Health IT & Quality: Shift Happens. The Need for Just-in-Time Information


May / June 2008

Health IT & Quality

Shift Happens: The Need for Just-in-Time Information

That quote is just one of the many challenging facts presented in Scott McLeod’s 2006 presentation Shift Happens. McLeod, a teacher at Arapahoe High School in Centennial, Colorado, outside of Denver, prepared a PowerPoint presentation for a regular faculty meeting. Instead of offering a rundown of what was new and different on the technology front in the school, McLeod decided to present a news story on emerging technology trends. He hoped the presentation would stimulate a discussion on what changes in the school curriculum were needed to better prepare students.

To McLeod’s surprise, his presentation “went viral” on the web in February 2007 and was seen by more than 5,000,000 viewers by the end of June. Since then multiple versions of the presentation in a number of languages have been produced and made available on YouTube and other video sites (

In addition, a dedicated wiki site maintains details on the presentation and its various iterations (

Many of the key trends offered by McLeod in his presentation exacerbate the information challenges facing clinicians in the 21st century. McLeod’s indentified trends include:


  • A single fiber optic strand transfers 150,000,000 simultaneous phone calls or 1,900 CDs every second with this capacity tripling every 6 months for at least the next 20 years.
  • More than 2.7 billion searches occur each month on Google. How were those questions answered before Google?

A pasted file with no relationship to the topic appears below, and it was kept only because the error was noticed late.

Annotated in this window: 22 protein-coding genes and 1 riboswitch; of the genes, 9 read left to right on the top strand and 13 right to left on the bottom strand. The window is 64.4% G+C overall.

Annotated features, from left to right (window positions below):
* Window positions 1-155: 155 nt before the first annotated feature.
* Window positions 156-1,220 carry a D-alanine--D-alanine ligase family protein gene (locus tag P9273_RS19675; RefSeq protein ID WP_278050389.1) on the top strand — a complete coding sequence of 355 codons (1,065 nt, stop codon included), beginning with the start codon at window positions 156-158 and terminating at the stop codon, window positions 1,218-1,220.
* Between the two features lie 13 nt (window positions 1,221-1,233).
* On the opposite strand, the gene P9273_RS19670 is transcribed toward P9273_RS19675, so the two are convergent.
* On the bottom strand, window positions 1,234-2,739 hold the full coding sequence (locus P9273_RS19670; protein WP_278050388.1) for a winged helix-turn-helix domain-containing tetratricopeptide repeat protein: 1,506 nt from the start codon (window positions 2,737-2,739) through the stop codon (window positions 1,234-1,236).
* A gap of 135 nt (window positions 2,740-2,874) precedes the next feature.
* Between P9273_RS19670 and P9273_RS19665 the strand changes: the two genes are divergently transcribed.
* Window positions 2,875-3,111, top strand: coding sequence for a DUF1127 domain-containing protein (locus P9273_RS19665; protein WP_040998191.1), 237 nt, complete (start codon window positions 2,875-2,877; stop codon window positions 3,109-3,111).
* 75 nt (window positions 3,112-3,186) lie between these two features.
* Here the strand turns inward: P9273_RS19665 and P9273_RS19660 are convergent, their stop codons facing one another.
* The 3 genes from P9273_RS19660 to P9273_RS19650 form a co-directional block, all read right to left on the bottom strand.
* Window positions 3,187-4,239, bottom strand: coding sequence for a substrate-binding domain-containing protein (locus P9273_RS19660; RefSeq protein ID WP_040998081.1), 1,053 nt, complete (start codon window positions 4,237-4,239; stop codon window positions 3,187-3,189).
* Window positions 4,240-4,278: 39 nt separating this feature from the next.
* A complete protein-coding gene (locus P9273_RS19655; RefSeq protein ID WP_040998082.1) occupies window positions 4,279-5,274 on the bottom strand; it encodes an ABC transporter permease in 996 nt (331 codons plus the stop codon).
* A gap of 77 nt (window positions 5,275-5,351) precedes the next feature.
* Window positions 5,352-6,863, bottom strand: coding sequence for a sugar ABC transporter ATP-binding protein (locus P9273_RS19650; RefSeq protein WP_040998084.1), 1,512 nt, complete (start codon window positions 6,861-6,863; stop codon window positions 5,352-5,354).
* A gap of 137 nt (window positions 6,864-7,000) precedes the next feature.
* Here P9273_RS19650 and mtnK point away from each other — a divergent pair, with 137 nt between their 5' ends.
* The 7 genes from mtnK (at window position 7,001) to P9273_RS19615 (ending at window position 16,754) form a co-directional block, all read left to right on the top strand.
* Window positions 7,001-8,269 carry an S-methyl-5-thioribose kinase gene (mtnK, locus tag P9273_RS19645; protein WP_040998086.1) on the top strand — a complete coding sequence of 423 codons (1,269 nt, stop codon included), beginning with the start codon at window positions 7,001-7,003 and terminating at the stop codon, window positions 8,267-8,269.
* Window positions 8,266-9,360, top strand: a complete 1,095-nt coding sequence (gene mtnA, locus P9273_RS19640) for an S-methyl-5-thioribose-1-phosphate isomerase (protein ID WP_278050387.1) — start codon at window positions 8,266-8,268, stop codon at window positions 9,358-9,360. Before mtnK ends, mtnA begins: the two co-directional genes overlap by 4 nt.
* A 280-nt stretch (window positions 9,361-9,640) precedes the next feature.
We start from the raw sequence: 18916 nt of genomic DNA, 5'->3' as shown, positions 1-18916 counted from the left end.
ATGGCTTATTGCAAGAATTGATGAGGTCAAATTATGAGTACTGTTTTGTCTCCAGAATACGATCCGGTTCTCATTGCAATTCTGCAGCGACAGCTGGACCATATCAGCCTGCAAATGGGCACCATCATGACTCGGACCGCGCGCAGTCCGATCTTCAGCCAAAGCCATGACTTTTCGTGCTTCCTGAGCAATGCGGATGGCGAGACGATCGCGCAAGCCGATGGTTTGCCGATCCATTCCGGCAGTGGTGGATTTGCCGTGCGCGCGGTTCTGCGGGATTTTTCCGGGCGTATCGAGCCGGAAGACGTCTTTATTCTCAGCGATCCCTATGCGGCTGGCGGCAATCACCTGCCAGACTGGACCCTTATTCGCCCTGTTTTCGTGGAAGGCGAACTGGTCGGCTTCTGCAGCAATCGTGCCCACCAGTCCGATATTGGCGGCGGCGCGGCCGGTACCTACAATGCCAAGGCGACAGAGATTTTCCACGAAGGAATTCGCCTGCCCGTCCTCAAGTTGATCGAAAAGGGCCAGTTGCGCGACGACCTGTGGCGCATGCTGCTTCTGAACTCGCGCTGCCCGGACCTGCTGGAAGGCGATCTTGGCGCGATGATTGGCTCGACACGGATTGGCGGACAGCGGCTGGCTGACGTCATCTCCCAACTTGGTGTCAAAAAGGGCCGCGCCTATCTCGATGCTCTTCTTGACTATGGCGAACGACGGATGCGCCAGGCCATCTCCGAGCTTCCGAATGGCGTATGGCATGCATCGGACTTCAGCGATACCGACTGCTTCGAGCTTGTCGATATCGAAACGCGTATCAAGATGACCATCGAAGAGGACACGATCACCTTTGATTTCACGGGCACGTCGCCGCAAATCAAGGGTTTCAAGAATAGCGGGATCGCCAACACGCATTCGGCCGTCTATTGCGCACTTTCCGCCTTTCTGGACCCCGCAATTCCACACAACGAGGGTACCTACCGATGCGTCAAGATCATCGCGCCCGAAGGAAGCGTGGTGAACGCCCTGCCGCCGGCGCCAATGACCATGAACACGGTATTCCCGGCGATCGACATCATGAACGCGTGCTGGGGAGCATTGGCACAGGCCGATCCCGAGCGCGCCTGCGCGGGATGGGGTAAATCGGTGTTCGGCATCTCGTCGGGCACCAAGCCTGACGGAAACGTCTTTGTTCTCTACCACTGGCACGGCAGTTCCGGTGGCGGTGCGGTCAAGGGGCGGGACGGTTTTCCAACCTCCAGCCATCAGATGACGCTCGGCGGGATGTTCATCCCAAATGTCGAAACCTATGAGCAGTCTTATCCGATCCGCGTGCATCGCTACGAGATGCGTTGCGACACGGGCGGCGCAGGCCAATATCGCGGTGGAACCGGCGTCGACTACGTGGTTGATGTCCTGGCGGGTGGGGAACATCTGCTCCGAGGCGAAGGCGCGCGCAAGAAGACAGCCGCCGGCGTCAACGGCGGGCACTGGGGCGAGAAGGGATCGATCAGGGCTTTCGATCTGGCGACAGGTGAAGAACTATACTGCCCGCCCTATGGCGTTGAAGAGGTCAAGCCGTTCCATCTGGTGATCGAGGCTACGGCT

• More than 3,000 books are published daily.
  • The information contained in just one week of the New York Times exceeds the amount of information an average person in the 18th century came across in a lifetime.
  • New technical information doubles every 2 years and is expected to double every 72 hours by 2010.
  • In 2013 a supercomputer will have the computational abilities of the human brain, while in 2023 a $1,000 computer will have those same abilities. In 2049, a $1,000 computer will have the computational abilities of the entire human race.
  • The top 10 jobs predicted for 2010 did not exist in 2004. Therefore, students are being trained for jobs that do not exist, using technologies that have not been invented in order to solve problems we do not even know are problems yet.


Call to Action for HIT Specialists
With much of McLeod’s details taken from reliable sources, such as the U.S. Department of Labor, the information challenges presented by McLeod are a “call to action” for clinicians and health information technology specialists. Clinicians cannot keep up with the onslaught of new medical information unless bold steps are taken to integrate healthcare information technology into the workflow and day-to-day processes of patient care.

In 1967, John Wennberg, MD, documented substantial variability in treatment in his pioneering analysis of care delivery in New England. Currently the Center for Evaluative Clinical Studies at Dartmouth Medical School, founded by Dr. Wennberg, continues to document variability in care in its Dartmouth Atlas of Health Care. The Atlas series reports on how healthcare is used and distributed in the U.S.